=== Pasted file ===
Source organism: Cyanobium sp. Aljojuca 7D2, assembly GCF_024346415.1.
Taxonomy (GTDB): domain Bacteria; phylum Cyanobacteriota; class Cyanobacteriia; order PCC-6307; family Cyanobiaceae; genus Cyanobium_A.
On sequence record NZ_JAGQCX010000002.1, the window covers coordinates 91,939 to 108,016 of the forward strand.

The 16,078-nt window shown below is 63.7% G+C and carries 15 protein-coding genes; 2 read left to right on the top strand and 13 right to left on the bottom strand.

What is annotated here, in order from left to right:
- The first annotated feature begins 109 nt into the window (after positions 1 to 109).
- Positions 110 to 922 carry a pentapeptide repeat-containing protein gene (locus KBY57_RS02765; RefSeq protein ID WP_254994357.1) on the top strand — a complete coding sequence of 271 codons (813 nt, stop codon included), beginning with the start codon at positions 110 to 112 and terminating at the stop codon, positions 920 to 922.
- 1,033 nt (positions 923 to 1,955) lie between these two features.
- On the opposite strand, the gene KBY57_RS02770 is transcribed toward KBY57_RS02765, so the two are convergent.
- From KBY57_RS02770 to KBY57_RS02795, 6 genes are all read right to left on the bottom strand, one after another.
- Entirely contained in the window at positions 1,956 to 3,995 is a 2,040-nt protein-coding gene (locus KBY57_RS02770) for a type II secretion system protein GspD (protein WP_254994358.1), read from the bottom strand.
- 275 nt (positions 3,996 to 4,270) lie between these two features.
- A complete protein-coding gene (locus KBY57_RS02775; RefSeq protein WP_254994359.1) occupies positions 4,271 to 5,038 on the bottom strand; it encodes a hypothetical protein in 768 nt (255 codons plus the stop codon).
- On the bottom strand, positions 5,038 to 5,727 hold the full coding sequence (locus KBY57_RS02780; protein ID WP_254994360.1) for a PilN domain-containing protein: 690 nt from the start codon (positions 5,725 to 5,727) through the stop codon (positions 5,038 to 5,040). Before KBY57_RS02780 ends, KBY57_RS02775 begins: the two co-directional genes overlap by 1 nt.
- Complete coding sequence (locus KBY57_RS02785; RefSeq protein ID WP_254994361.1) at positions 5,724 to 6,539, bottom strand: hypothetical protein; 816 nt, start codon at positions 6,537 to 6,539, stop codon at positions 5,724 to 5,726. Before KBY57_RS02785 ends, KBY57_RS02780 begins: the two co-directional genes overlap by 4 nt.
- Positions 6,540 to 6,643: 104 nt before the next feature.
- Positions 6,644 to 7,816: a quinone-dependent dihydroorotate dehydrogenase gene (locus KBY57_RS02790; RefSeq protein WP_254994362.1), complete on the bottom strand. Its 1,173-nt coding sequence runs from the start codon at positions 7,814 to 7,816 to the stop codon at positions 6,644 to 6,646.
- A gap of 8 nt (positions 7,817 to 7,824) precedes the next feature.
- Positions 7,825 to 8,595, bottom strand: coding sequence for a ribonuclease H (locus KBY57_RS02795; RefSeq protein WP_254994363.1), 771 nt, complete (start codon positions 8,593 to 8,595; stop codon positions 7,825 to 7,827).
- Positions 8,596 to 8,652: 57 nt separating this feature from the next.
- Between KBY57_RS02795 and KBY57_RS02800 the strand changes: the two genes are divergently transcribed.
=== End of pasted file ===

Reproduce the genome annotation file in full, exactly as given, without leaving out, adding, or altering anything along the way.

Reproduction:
Source organism: Cyanobium sp. Aljojuca 7D2, assembly GCF_024346415.1.
Taxonomy (GTDB): domain Bacteria; phylum Cyanobacteriota; class Cyanobacteriia; order PCC-6307; family Cyanobiaceae; genus Cyanobium_A.
On sequence record NZ_JAGQCX010000002.1, the window covers coordinates 91,939 to 108,016 of the forward strand.

The 16,078-nt window shown below is 63.7% G+C and carries 15 protein-coding genes; 2 read left to right on the top strand and 13 right to left on the bottom strand.

What is annotated here, in order from left to right:
- The first annotated feature begins 109 nt into the window (after positions 1 to 109).
- Positions 110 to 922 carry a pentapeptide repeat-containing protein gene (locus KBY57_RS02765; RefSeq protein ID WP_254994357.1) on the top strand — a complete coding sequence of 271 codons (813 nt, stop codon included), beginning with the start codon at positions 110 to 112 and terminating at the stop codon, positions 920 to 922.
- 1,033 nt (positions 923 to 1,955) lie between these two features.
- On the opposite strand, the gene KBY57_RS02770 is transcribed toward KBY57_RS02765, so the two are convergent.
- From KBY57_RS02770 to KBY57_RS02795, 6 genes are all read right to left on the bottom strand, one after another.
- Entirely contained in the window at positions 1,956 to 3,995 is a 2,040-nt protein-coding gene (locus KBY57_RS02770) for a type II secretion system protein GspD (protein WP_254994358.1), read from the bottom strand.
- 275 nt (positions 3,996 to 4,270) lie between these two features.
- A complete protein-coding gene (locus KBY57_RS02775; RefSeq protein WP_254994359.1) occupies positions 4,271 to 5,038 on the bottom strand; it encodes a hypothetical protein in 768 nt (255 codons plus the stop codon).
- On the bottom strand, positions 5,038 to 5,727 hold the full coding sequence (locus KBY57_RS02780; protein ID WP_254994360.1) for a PilN domain-containing protein: 690 nt from the start codon (positions 5,725 to 5,727) through the stop codon (positions 5,038 to 5,040). Before KBY57_RS02780 ends, KBY57_RS02775 begins: the two co-directional genes overlap by 1 nt.
- Complete coding sequence (locus KBY57_RS02785; RefSeq protein ID WP_254994361.1) at positions 5,724 to 6,539, bottom strand: hypothetical protein; 816 nt, start codon at positions 6,537 to 6,539, stop codon at positions 5,724 to 5,726. Before KBY57_RS02785 ends, KBY57_RS02780 begins: the two co-directional genes overlap by 4 nt.
- Positions 6,540 to 6,643: 104 nt before the next feature.
- Positions 6,644 to 7,816: a quinone-dependent dihydroorotate dehydrogenase gene (locus KBY57_RS02790; RefSeq protein WP_254994362.1), complete on the bottom strand. Its 1,173-nt coding sequence runs from the start codon at positions 7,814 to 7,816 to the stop codon at positions 6,644 to 6,646.
- A gap of 8 nt (positions 7,817 to 7,824) precedes the next feature.
- Positions 7,825 to 8,595, bottom strand: coding sequence for a ribonuclease H (locus KBY57_RS02795; RefSeq protein WP_254994363.1), 771 nt, complete (start codon positions 8,593 to 8,595; stop codon positions 7,825 to 7,827).
- Positions 8,596 to 8,652: 57 nt separating this feature from the next.
- Between KBY57_RS02795 and KBY57_RS02800 the strand changes: the two genes are divergently transcribed.